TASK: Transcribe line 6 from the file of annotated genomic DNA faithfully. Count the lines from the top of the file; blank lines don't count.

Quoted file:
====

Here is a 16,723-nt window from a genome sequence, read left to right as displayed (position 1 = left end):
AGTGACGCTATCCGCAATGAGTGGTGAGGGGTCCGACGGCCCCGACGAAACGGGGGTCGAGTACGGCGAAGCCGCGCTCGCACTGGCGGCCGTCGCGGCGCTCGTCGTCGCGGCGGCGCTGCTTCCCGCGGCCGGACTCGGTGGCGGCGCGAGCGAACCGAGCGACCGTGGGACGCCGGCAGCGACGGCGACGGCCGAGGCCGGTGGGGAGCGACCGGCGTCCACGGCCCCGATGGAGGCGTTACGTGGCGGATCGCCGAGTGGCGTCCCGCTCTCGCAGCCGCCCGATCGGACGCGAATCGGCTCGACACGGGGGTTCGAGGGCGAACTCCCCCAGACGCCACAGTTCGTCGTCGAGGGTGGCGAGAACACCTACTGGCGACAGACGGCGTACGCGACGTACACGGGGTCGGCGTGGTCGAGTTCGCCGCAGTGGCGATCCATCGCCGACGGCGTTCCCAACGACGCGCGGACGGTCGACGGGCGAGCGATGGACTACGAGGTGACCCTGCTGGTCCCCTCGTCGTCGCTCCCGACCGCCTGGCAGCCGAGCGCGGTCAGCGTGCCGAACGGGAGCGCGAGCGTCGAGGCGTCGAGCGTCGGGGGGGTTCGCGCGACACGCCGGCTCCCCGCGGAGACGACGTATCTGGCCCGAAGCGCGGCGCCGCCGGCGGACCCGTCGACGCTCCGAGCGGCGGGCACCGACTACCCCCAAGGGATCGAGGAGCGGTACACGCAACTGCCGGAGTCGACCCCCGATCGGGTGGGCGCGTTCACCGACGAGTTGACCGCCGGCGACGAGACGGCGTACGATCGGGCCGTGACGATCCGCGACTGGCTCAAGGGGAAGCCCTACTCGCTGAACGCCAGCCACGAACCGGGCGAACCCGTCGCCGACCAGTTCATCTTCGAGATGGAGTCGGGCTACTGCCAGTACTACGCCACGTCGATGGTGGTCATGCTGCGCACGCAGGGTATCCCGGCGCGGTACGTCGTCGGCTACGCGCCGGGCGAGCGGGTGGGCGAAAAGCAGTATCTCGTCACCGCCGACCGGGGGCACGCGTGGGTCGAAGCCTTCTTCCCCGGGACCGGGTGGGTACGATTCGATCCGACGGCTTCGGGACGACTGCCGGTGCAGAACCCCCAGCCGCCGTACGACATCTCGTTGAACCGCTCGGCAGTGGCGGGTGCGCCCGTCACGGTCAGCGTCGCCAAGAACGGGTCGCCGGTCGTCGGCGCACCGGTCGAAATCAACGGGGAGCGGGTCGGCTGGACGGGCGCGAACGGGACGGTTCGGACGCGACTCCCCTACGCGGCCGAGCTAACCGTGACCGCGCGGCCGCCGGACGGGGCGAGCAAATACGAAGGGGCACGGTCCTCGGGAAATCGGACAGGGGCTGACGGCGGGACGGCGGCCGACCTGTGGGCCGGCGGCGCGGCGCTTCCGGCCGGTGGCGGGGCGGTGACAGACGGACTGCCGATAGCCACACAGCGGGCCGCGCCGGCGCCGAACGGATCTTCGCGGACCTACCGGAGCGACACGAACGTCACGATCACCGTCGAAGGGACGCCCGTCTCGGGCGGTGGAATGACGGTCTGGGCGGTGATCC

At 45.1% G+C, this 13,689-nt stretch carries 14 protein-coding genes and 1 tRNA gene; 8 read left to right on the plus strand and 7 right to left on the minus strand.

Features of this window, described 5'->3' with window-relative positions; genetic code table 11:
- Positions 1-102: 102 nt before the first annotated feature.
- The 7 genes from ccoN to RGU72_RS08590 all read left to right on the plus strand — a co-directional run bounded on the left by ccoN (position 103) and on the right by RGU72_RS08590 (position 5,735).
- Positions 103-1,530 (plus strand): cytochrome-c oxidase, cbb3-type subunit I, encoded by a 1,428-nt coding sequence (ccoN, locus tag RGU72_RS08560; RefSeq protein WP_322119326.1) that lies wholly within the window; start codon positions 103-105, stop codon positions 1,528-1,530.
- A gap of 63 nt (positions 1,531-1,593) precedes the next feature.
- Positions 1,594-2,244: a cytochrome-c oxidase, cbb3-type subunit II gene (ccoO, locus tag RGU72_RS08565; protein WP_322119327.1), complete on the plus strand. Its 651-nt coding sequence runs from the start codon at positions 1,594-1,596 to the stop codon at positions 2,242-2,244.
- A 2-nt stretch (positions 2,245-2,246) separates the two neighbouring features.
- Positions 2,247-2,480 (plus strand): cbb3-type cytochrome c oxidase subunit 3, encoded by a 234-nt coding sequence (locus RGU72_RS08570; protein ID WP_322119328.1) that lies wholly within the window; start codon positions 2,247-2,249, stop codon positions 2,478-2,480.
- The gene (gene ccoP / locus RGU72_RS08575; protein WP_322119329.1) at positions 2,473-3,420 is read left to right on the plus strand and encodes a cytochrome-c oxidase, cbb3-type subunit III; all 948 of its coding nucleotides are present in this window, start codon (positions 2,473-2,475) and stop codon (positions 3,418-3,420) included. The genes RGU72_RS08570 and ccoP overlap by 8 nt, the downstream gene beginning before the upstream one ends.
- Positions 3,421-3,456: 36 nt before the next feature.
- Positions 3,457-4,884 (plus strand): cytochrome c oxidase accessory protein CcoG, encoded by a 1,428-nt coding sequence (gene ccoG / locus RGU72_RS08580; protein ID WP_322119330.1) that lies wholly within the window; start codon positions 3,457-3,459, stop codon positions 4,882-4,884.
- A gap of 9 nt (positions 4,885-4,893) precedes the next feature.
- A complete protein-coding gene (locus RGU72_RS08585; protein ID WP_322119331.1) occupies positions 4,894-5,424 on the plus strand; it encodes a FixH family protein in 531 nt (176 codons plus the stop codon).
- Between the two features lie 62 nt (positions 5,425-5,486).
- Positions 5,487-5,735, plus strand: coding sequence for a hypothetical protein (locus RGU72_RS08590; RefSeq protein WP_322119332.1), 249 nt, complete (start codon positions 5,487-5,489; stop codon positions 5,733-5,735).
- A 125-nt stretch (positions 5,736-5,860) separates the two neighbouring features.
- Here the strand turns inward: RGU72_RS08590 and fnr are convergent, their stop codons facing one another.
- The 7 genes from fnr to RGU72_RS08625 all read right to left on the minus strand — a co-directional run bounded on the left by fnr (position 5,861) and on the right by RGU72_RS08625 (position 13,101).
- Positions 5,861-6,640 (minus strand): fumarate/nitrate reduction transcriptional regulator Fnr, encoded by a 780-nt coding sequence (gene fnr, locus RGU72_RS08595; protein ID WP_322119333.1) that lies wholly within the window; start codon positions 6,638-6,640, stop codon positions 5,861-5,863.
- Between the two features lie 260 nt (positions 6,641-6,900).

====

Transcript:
- The 7 genes from ccoN to RGU72_RS08590 all read left to right on the plus strand — a co-directional run bounded on the left by ccoN (position 103) and on the right by RGU72_RS08590 (position 5,735).